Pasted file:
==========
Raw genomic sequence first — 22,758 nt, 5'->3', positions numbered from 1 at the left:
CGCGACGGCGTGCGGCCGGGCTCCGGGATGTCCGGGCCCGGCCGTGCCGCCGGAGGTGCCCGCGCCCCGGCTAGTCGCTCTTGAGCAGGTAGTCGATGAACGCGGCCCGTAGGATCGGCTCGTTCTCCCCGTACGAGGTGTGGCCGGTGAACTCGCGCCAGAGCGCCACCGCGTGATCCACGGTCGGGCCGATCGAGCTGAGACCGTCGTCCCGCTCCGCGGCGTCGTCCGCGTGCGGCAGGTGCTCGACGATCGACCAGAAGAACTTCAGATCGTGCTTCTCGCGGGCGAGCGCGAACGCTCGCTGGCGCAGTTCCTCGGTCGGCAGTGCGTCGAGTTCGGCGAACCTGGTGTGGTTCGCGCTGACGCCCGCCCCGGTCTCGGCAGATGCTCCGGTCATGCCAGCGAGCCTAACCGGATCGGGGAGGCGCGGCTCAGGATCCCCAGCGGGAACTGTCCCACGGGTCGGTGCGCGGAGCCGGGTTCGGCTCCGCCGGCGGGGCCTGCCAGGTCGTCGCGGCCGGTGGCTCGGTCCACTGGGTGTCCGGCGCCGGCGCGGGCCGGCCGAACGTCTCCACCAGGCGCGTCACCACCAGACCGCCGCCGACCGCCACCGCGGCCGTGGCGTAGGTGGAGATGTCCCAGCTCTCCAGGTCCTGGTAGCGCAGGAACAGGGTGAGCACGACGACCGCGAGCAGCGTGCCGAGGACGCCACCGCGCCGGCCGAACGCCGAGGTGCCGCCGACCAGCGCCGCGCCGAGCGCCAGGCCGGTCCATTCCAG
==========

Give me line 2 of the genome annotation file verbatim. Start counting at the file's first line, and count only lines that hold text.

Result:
CGCGACGGCGTGCGGCCGGGCTCCGGGATGTCCGGGCCCGGCCGTGCCGCCGGAGGTGCCCGCGCCCCGGCTAGTCGCTCTTGAGCAGGTAGTCGATGAACGCGGCCCGTAGGATCGGCTCGTTCTCCCCGTACGAGGTGTGGCCGGTGAACTCGCGCCAGAGCGCCACCGCGTGATCCACGGTCGGGCCGATCGAGCTGAGACCGTCGTCCCGCTCCGCGGCGTCGTCCGCGTGCGGCAGGTGCTCGACGATCGACCAGAAGAACTTCAGATCGTGCTTCTCGCGGGCGAGCGCGAACGCTCGCTGGCGCAGTTCCTCGGTCGGCAGTGCGTCGAGTTCGGCGAACCTGGTGTGGTTCGCGCTGACGCCCGCCCCGGTCTCGGCAGATGCTCCGGTCATGCCAGCGAGCCTAACCGGATCGGGGAGGCGCGGCTCAGGATCCCCAGCGGGAACTGTCCCACGGGTCGGTGCGCGGAGCCGGGTTCGGCTCCGCCGGCGGGGCCTGCCAGGTCGTCGCGGCCGGTGGCTCGGTCCACTGGGTGTCCGGCGCCGGCGCGGGCCGGCCGAACGTCTCCACCAGGCGCGTCACCACCAGACCGCCGCCGACCGCCACCGCGGCCGTGGCGTAGGTGGAGATGTCCCAGCTCTCCAGGTCCTGGTAGCGCAGGAACAGGGTGAGCACGACGACCGCGAGCAGCGTGCCGAGGACGCCACCGCGCCGGCCGAACGCCGAGGTGCCGCCGACCAGCGCCGCGCCGAGCGCCAGGCCGGTCCATTCCAG